MARYVILLE, Mo. — With individuals stopping by to pick up parts for personal projects and trucks bringing in supplies, a typical day at Bearcat Lumber is busy.
Owner John Nelson said he noticed an increase in building projects when the first economic relief checks arrived last year.
Despite product delays and price increases, there continues to be a steady number of people building houses and decks.
“It’s business as usual,” Nelson said. “It’s just people have to be more understanding about when they’re going to get product.”
Nelson has adequate labor for his business, but the story is different for his suppliers. He recalled waiting two months this past spring for chipboard because a company in Alabama did not have a trucker to make the delivery.
“If you come in and wanted windows for your house today, we’re probably going to tell you it’s going to be as much as 20 weeks,” Nelson said, adding that the process used to take a maximum of two weeks.
Lumber also is hard to come by. There has been major flooding in Canada, a large producer of lumber. The flooding washed out railroads, making it difficult to do logging.
“It seems like every day we have a challenge trying to get a certain product,” Nelson said.
Along with delays, large and unpredictable price increases have affected the way Bearcat Lumber operates.
“Generally before (the pandemic) hit, if the market moved five bucks, 10 bucks, that was a noticeable change,” Nelson said.
Last week, prices for two-by-fours and two-by-sixes increased by $65. Prices have even risen by $100 within two or three days.
“It makes it difficult to hold a number for somebody unless you’ve acquired the material,” Nelson said.
If he gives someone a bid, it might be out of date in two days because of changes in supply costs. Before the pandemic, the business used to cover price changes for up to 30 days.
The pandemic also has caused major contractors to change the way they conduct business. Before contractors even lay the foundation for houses, they order windows and other items, so they will have them in time.
“You have to make your decisions way ahead of time, and not change your mind,” Nelson said.
Nelson has tried to anticipate contractors’ requests and keep items they may need in stock, so he can have a set price for materials.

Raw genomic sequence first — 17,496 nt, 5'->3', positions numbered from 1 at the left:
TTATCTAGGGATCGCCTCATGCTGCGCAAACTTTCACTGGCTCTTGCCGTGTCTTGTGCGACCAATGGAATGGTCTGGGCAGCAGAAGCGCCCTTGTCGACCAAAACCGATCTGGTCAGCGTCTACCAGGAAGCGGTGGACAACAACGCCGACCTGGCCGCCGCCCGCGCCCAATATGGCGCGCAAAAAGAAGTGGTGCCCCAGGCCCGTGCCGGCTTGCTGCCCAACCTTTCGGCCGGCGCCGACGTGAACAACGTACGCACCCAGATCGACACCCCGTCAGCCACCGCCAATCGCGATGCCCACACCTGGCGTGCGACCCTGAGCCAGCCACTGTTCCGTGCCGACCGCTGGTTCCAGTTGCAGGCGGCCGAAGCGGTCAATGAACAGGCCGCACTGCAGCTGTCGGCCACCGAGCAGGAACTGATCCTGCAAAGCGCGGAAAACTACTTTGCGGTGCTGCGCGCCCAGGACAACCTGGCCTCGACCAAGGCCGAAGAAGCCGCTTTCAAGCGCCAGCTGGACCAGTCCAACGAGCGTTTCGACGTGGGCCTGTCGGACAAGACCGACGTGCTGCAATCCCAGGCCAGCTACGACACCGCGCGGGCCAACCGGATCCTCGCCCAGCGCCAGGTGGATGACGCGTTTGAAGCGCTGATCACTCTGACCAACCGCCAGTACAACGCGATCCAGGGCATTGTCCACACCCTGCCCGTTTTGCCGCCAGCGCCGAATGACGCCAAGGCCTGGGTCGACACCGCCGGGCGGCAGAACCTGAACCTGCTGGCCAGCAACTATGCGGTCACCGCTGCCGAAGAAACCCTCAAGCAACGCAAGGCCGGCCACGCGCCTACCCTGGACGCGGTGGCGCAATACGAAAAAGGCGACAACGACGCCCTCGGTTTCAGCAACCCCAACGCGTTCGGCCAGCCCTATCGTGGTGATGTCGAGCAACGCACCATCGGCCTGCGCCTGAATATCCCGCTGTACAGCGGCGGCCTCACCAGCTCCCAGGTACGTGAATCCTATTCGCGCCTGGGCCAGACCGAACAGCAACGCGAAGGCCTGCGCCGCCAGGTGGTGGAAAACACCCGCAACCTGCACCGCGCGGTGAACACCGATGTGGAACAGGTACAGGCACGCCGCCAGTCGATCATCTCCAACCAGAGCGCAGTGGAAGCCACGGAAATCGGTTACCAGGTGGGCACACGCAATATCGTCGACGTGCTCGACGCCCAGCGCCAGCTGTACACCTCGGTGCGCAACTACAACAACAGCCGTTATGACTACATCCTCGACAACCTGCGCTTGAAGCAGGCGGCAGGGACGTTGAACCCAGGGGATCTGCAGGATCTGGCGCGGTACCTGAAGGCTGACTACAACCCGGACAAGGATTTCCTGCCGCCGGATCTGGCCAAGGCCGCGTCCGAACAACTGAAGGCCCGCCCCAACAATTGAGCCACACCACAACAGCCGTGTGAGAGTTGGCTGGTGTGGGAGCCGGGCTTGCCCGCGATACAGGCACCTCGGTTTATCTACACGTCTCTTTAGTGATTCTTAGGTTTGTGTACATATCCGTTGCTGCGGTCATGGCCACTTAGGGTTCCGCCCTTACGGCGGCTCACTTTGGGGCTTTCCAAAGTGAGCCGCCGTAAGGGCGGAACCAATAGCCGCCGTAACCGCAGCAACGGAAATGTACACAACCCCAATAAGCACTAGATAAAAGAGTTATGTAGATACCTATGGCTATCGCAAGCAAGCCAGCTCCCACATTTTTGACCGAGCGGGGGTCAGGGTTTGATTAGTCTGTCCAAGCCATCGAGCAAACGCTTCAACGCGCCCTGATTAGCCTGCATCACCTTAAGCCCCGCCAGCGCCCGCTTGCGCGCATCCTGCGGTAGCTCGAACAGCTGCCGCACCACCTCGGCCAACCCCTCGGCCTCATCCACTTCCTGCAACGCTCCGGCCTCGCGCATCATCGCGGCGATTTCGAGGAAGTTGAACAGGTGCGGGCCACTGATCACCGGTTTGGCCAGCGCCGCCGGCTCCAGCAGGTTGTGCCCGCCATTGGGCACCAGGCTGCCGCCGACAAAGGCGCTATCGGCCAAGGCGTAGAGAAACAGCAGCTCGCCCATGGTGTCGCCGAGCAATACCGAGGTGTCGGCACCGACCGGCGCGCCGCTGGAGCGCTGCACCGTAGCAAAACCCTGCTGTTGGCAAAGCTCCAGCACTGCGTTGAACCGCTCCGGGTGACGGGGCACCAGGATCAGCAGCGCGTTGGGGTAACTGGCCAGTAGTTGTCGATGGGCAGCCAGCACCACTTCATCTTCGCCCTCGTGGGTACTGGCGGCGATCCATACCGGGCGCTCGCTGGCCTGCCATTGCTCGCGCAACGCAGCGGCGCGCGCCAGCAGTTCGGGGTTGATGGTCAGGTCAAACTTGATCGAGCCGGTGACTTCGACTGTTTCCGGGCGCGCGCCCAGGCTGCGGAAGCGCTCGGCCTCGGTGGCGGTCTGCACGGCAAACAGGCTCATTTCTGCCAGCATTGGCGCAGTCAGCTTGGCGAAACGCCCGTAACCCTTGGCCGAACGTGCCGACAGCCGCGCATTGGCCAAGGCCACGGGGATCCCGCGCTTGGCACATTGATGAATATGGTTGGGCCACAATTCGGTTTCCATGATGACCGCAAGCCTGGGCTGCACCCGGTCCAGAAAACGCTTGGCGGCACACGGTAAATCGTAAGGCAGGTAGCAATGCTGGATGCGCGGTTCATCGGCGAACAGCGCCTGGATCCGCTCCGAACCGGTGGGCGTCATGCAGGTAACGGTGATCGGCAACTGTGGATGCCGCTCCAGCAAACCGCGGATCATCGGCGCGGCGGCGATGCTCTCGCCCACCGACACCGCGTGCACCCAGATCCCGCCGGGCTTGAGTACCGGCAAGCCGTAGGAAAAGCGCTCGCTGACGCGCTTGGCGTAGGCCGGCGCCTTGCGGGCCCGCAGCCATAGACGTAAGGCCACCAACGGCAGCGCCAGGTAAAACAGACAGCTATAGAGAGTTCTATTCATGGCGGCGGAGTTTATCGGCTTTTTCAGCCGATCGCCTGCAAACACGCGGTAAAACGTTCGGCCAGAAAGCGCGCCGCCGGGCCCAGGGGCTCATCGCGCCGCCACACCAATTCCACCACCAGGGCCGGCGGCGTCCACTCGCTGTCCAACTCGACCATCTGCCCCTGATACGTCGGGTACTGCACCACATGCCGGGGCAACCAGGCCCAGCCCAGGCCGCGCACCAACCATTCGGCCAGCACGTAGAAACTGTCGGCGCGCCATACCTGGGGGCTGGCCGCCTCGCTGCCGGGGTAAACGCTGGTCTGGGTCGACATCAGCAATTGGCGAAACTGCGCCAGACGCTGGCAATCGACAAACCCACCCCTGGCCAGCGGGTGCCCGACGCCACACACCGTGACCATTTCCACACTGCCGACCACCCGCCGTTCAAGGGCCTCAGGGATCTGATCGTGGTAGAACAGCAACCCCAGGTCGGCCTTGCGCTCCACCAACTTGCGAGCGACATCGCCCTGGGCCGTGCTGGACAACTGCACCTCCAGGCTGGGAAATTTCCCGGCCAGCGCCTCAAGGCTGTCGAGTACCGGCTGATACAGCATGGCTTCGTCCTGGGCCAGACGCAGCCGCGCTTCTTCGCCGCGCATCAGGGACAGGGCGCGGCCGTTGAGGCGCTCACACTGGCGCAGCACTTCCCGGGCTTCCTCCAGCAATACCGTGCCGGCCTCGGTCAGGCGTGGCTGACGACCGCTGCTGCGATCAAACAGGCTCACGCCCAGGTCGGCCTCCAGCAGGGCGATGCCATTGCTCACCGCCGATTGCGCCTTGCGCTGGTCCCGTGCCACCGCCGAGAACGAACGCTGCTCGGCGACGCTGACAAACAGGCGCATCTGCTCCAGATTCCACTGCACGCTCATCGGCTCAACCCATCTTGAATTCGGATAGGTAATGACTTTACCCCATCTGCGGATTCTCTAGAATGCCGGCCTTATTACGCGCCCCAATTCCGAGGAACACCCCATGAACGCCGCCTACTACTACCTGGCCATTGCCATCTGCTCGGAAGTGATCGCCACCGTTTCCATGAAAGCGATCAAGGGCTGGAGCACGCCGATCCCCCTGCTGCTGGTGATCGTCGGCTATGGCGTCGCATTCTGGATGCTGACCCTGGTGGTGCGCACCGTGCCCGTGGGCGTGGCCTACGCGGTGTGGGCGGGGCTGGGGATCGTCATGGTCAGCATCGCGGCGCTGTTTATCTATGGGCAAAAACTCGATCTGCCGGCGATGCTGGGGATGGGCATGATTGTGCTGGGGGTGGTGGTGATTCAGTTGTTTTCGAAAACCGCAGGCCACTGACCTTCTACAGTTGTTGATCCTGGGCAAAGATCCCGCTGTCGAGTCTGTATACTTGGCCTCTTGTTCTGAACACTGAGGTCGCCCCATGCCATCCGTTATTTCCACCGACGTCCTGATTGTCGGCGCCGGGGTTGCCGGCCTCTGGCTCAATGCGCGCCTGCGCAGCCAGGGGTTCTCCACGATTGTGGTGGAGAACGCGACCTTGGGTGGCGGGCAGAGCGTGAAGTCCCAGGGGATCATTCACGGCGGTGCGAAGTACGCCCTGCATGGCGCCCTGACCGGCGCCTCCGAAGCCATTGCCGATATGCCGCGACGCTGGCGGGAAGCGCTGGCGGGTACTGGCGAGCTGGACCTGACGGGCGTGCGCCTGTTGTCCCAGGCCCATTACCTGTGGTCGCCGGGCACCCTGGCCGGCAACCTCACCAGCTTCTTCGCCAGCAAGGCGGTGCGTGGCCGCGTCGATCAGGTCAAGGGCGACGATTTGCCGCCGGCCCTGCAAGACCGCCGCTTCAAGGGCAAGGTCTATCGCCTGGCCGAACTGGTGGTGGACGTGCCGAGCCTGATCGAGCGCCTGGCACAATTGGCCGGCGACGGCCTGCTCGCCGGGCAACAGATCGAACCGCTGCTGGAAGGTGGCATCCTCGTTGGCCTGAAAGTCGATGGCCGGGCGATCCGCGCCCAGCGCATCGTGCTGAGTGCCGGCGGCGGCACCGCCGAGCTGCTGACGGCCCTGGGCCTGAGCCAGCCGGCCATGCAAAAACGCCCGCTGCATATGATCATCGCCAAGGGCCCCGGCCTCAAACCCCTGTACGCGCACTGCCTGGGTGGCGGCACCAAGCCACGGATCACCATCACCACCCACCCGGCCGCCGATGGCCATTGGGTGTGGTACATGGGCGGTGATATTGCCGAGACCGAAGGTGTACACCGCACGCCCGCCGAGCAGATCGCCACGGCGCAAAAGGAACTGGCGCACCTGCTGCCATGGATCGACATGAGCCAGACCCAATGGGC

“We’ve tried hard to make it where (contractors) could go out and get business,” Nelson said. “I feel it’s built some additional loyalty with builders — that you’ll go out and stick your neck out in the market to hold a number for them for a short period of time, so they can get work.”
Most of Bearcat Lumber’s business comes from contractors based within Nodaway County. However, Nelson said he and his employees treat each customer with the same amount of respect. Throughout the pandemic, Bearcat Lumber has upheld this value.
“We work with individuals as best we can, same as we do the builders,” Nelson said. “We don’t do preferential treatment.”
Referencing his own personal battle with the virus, Nelson said he was thankful not to have contracted COVID-19 at the same time as any of his employees, because that scenario would have severely disrupted business.
Nelson was hospitalized for three weeks while combating the illness, but business at Bearcat Lumber did not slow down, and Nelson did not stop working. During his hospitalization, Nelson called suppliers, made orders and took notes in the margins of the newspapers he read.
“What else are you going to do? You’re just laying there,” Nelson said.
Months later, the lumber business continues to remain at full speed, and the special order file is three times as full as it usually is. Despite supply delays and price increases, business is as busy as it has ever been.